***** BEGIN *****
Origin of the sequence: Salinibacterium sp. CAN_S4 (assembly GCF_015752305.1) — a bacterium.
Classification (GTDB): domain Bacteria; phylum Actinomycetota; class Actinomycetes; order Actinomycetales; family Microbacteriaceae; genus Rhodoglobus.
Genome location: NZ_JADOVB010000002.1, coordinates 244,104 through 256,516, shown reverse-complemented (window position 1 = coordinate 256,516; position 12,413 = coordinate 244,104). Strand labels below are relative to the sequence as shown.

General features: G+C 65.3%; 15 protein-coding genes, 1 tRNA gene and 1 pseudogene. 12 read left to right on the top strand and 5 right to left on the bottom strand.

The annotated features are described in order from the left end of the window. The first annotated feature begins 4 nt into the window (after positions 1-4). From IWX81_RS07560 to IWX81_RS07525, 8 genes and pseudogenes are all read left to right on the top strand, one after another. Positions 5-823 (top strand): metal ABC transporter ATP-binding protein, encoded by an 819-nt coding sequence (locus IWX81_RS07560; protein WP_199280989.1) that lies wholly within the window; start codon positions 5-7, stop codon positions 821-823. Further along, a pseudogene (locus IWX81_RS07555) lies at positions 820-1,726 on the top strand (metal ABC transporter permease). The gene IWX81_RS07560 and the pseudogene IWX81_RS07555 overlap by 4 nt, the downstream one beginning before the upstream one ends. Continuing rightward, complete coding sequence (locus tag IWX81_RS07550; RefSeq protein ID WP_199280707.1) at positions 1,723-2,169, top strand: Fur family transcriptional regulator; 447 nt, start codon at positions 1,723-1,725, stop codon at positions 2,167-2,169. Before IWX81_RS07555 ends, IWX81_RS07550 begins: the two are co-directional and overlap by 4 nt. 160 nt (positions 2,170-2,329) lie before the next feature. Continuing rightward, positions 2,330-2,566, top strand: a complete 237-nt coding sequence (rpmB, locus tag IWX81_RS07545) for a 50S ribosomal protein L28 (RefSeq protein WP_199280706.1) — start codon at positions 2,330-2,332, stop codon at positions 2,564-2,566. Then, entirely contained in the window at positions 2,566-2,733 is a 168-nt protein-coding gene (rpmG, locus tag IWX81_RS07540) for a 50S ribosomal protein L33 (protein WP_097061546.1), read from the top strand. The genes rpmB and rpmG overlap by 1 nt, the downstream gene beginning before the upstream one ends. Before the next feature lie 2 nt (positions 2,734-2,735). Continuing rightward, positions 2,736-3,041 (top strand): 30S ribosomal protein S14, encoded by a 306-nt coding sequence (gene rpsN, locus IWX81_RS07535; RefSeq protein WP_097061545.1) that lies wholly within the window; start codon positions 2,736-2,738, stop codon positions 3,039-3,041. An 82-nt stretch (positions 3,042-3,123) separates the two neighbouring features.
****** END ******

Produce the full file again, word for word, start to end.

Origin of the sequence: Salinibacterium sp. CAN_S4 (assembly GCF_015752305.1) — a bacterium.
Classification (GTDB): domain Bacteria; phylum Actinomycetota; class Actinomycetes; order Actinomycetales; family Microbacteriaceae; genus Rhodoglobus.
Genome location: NZ_JADOVB010000002.1, coordinates 244,104 through 256,516, shown reverse-complemented (window position 1 = coordinate 256,516; position 12,413 = coordinate 244,104). Strand labels below are relative to the sequence as shown.

General features: G+C 65.3%; 15 protein-coding genes, 1 tRNA gene and 1 pseudogene. 12 read left to right on the top strand and 5 right to left on the bottom strand.

The annotated features are described in order from the left end of the window. The first annotated feature begins 4 nt into the window (after positions 1-4). From IWX81_RS07560 to IWX81_RS07525, 8 genes and pseudogenes are all read left to right on the top strand, one after another. Positions 5-823 (top strand): metal ABC transporter ATP-binding protein, encoded by an 819-nt coding sequence (locus IWX81_RS07560; protein WP_199280989.1) that lies wholly within the window; start codon positions 5-7, stop codon positions 821-823. Further along, a pseudogene (locus IWX81_RS07555) lies at positions 820-1,726 on the top strand (metal ABC transporter permease). The gene IWX81_RS07560 and the pseudogene IWX81_RS07555 overlap by 4 nt, the downstream one beginning before the upstream one ends. Continuing rightward, complete coding sequence (locus tag IWX81_RS07550; RefSeq protein ID WP_199280707.1) at positions 1,723-2,169, top strand: Fur family transcriptional regulator; 447 nt, start codon at positions 1,723-1,725, stop codon at positions 2,167-2,169. Before IWX81_RS07555 ends, IWX81_RS07550 begins: the two are co-directional and overlap by 4 nt. 160 nt (positions 2,170-2,329) lie before the next feature. Continuing rightward, positions 2,330-2,566, top strand: a complete 237-nt coding sequence (rpmB, locus tag IWX81_RS07545) for a 50S ribosomal protein L28 (RefSeq protein WP_199280706.1) — start codon at positions 2,330-2,332, stop codon at positions 2,564-2,566. Then, entirely contained in the window at positions 2,566-2,733 is a 168-nt protein-coding gene (rpmG, locus tag IWX81_RS07540) for a 50S ribosomal protein L33 (protein WP_097061546.1), read from the top strand. The genes rpmB and rpmG overlap by 1 nt, the downstream gene beginning before the upstream one ends. Before the next feature lie 2 nt (positions 2,734-2,735). Continuing rightward, positions 2,736-3,041 (top strand): 30S ribosomal protein S14, encoded by a 306-nt coding sequence (gene rpsN, locus IWX81_RS07535; RefSeq protein WP_097061545.1) that lies wholly within the window; start codon positions 2,736-2,738, stop codon positions 3,039-3,041. An 82-nt stretch (positions 3,042-3,123) separates the two neighbouring features.